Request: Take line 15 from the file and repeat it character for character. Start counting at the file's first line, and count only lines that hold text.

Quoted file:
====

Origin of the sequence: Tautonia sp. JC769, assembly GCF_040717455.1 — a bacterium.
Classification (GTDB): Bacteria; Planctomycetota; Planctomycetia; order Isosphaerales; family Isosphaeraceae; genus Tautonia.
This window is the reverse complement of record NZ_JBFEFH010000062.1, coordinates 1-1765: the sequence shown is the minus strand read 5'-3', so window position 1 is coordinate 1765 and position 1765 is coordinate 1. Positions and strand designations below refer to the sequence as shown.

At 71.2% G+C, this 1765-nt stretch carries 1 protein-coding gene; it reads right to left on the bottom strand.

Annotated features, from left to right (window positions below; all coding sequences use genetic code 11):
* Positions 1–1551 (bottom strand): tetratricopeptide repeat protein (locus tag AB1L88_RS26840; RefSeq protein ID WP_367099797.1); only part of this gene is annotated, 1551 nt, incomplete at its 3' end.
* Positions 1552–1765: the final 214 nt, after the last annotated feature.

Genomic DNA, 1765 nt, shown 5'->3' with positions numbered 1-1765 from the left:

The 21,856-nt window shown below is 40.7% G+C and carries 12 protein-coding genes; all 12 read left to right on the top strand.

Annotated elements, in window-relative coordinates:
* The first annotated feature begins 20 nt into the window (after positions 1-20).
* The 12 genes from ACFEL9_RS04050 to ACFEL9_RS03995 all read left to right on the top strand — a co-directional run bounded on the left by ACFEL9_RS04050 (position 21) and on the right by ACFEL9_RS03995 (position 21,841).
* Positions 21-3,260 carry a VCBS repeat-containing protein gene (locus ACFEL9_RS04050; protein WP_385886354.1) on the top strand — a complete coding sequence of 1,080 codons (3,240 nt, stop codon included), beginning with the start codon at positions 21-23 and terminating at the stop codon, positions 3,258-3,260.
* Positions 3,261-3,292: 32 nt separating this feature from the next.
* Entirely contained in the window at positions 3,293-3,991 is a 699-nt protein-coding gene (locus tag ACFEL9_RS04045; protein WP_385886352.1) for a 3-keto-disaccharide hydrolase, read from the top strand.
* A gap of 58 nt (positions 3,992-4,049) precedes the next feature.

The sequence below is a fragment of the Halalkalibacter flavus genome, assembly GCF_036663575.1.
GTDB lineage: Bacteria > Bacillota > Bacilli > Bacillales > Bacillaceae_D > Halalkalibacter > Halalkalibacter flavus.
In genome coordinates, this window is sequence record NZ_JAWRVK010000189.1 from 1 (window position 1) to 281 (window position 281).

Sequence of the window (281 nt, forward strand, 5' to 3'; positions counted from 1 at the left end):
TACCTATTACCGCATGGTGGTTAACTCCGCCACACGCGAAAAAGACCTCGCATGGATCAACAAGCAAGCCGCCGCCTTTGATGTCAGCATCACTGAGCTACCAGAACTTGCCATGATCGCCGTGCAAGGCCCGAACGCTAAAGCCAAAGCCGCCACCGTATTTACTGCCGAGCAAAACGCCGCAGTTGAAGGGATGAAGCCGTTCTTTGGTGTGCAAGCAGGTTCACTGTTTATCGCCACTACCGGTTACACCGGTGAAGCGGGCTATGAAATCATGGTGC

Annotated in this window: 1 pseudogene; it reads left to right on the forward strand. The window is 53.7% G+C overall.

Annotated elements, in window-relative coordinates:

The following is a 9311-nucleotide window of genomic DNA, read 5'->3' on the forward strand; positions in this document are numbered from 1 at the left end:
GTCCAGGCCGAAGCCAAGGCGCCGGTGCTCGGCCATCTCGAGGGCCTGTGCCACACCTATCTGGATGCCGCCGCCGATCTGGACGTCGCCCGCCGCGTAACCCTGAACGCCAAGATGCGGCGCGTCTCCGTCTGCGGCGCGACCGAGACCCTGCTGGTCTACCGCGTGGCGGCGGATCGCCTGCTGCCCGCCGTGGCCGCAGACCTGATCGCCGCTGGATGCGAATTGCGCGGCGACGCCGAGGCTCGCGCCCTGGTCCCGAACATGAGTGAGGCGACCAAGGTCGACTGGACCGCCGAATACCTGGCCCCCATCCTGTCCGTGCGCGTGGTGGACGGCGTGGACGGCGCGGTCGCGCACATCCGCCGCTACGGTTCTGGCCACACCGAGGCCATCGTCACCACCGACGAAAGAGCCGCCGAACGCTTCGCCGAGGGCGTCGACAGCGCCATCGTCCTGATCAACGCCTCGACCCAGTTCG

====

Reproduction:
* Entirely contained in the window at positions 3,293-3,991 is a 699-nt protein-coding gene (locus tag ACFEL9_RS04045; protein WP_385886352.1) for a 3-keto-disaccharide hydrolase, read from the top strand.